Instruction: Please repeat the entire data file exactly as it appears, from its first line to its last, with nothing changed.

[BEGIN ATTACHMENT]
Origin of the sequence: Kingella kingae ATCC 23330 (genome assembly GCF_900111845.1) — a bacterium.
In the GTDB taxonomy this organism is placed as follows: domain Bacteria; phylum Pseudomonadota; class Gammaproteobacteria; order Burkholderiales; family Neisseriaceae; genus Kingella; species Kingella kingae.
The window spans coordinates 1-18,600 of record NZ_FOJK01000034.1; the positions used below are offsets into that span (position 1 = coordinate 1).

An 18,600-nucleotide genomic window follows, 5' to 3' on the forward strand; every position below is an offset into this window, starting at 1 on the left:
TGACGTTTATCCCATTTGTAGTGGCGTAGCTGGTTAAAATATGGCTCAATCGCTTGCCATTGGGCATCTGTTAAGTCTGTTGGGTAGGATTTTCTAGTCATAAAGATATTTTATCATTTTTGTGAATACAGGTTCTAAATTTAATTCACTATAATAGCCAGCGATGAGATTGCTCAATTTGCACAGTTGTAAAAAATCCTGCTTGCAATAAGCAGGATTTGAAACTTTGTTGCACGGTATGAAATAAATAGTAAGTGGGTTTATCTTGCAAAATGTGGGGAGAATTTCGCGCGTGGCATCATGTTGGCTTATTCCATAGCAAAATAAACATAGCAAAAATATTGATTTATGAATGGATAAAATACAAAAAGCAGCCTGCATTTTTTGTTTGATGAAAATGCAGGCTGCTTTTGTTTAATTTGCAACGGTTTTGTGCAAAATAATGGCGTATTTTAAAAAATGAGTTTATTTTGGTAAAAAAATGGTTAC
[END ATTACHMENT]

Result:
Origin of the sequence: Kingella kingae ATCC 23330 (genome assembly GCF_900111845.1) — a bacterium.
In the GTDB taxonomy this organism is placed as follows: domain Bacteria; phylum Pseudomonadota; class Gammaproteobacteria; order Burkholderiales; family Neisseriaceae; genus Kingella; species Kingella kingae.
The window spans coordinates 1-18,600 of record NZ_FOJK01000034.1; the positions used below are offsets into that span (position 1 = coordinate 1).

An 18,600-nucleotide genomic window follows, 5' to 3' on the forward strand; every position below is an offset into this window, starting at 1 on the left:
TGACGTTTATCCCATTTGTAGTGGCGTAGCTGGTTAAAATATGGCTCAATCGCTTGCCATTGGGCATCTGTTAAGTCTGTTGGGTAGGATTTTCTAGTCATAAAGATATTTTATCATTTTTGTGAATACAGGTTCTAAATTTAATTCACTATAATAGCCAGCGATGAGATTGCTCAATTTGCACAGTTGTAAAAAATCCTGCTTGCAATAAGCAGGATTTGAAACTTTGTTGCACGGTATGAAATAAATAGTAAGTGGGTTTATCTTGCAAAATGTGGGGAGAATTTCGCGCGTGGCATCATGTTGGCTTATTCCATAGCAAAATAAACATAGCAAAAATATTGATTTATGAATGGATAAAATACAAAAAGCAGCCTGCATTTTTTGTTTGATGAAAATGCAGGCTGCTTTTGTTTAATTTGCAACGGTTTTGTGCAAAATAATGGCGTATTTTAAAAAATGAGTTTATTTTGGTAAAAAAATGGTTAC